Flash forward to E3 ’07. Metroid Dread once again was MIA, albeit with a curious reference. That same year, a message in the Wii’s Metroid Prime 3: Corruption was so famously found using Samus’s scan visor on a terminal in the Metroid Processing facility, reading: “Experiment status report update: Metroid ‘Project Dread’ is nearing the final stages of completion.” Even wilder was the text next to it, marking (in the English version) the experiment as a failure and the Dread project itself a ploy by the Space Pirates to use Metroids as living batteries for their guns, lending to the argument that the “Dread project reference” is a rather quirky coincidence, though it could also be an effort to make the hint less blatent by tying it into the lore.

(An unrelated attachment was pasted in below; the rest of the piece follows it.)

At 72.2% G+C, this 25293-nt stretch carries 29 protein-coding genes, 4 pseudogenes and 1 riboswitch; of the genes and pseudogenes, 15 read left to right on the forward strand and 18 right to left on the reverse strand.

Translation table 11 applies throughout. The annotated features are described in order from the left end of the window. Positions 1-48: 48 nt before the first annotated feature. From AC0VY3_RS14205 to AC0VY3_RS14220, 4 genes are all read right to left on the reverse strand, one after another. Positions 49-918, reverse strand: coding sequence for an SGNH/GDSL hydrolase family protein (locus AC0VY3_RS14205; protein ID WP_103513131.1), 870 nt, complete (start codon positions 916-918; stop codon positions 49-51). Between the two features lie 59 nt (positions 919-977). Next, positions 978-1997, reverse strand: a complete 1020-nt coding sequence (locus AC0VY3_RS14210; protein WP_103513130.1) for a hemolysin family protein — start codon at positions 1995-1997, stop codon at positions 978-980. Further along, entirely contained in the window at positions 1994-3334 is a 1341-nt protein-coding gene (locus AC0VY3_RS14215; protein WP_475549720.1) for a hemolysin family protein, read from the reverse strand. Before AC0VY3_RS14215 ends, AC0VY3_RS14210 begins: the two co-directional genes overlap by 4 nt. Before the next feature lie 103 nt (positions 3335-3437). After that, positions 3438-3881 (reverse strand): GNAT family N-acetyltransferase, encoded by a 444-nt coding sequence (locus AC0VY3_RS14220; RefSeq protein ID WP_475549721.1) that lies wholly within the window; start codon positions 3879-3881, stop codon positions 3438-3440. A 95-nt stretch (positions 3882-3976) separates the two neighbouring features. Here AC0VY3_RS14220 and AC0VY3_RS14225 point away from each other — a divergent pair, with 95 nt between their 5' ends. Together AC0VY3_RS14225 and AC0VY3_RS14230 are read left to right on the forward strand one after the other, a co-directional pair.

Whether it was a well-intended confirmation of the game’s completion or a clever in-game joke for Retro Studios, nothing materialized from the easter egg and by September of 2007, Nintendo flat out denied the existence of Dread, saying “Nintendo is not making the 2D Metroid at this point in time”; though this does not rule out another 3D game, or “2.5D.” More suspiciously, the Metroid Dread reference was removed in the Japanese version of Metroid Prime 3: Corruption that following year, reading: “Space Pirates data decrypted: Ordnance research and development progress report. The development of Dread Class Turret is going well.” For whatever reason, Nintendo seemed to concede any intention it had of toying with fans and the game was effectively deader than it began.